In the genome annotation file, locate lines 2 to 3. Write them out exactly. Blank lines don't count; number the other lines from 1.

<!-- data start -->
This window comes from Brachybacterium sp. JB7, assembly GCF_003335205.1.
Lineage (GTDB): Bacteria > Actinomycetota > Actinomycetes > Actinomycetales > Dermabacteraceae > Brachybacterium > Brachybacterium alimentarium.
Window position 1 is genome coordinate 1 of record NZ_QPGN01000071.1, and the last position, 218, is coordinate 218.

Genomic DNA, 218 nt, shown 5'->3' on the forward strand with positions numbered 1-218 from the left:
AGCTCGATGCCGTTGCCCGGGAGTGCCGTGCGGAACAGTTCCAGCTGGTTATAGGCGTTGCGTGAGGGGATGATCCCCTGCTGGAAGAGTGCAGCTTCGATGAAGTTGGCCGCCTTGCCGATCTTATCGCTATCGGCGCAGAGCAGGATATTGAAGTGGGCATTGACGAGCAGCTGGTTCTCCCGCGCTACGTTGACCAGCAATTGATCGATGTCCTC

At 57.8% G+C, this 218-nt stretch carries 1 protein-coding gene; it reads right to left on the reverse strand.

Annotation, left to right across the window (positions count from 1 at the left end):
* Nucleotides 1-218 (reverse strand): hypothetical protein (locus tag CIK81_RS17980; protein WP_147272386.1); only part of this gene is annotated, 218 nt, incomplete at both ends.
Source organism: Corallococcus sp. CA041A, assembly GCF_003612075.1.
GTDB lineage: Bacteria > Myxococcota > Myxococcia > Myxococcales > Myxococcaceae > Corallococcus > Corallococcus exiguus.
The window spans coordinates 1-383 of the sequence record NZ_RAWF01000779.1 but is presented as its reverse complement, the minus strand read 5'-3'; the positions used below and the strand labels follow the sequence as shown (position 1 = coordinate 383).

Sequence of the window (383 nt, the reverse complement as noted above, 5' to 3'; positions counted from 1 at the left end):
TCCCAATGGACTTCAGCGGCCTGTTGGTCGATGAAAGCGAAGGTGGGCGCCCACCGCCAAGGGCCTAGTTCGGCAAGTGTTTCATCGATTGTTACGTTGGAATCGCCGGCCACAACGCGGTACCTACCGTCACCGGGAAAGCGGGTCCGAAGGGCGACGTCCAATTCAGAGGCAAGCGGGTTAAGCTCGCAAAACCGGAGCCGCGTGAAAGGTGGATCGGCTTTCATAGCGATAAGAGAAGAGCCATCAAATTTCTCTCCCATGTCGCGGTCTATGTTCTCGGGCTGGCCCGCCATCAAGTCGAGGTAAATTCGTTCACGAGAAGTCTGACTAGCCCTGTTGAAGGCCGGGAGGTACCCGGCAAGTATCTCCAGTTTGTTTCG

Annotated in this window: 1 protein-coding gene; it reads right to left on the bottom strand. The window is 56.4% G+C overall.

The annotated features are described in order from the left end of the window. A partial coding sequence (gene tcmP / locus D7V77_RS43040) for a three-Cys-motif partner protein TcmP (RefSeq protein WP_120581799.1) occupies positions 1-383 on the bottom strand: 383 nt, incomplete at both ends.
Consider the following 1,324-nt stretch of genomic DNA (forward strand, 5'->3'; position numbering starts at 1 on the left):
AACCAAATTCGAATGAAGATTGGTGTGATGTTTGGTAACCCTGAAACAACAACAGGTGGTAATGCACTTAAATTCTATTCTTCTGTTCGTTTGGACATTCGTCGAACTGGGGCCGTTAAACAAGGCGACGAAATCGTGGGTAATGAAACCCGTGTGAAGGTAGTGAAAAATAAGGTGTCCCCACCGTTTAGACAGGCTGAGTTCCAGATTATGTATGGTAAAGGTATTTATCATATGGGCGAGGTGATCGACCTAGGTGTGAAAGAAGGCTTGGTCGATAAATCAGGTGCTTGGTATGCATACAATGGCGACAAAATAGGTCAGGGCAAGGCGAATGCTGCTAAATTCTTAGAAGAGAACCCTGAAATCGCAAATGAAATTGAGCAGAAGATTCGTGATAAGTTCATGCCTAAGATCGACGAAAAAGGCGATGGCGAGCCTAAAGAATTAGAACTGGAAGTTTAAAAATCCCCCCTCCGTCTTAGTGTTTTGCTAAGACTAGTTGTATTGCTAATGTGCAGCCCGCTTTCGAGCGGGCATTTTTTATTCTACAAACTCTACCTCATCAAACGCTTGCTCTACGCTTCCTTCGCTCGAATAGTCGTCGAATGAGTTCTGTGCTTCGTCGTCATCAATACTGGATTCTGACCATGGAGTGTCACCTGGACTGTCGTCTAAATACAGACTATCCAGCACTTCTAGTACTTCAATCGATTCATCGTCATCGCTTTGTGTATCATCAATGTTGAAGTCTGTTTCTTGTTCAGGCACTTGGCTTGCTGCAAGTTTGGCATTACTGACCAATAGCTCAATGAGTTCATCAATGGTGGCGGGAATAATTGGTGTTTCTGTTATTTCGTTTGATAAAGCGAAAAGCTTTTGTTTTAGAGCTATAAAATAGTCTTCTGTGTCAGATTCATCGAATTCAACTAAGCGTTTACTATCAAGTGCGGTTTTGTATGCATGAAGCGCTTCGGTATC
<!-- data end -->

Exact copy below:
Lineage (GTDB): Bacteria > Actinomycetota > Actinomycetes > Actinomycetales > Dermabacteraceae > Brachybacterium > Brachybacterium alimentarium.
Window position 1 is genome coordinate 1 of record NZ_QPGN01000071.1, and the last position, 218, is coordinate 218.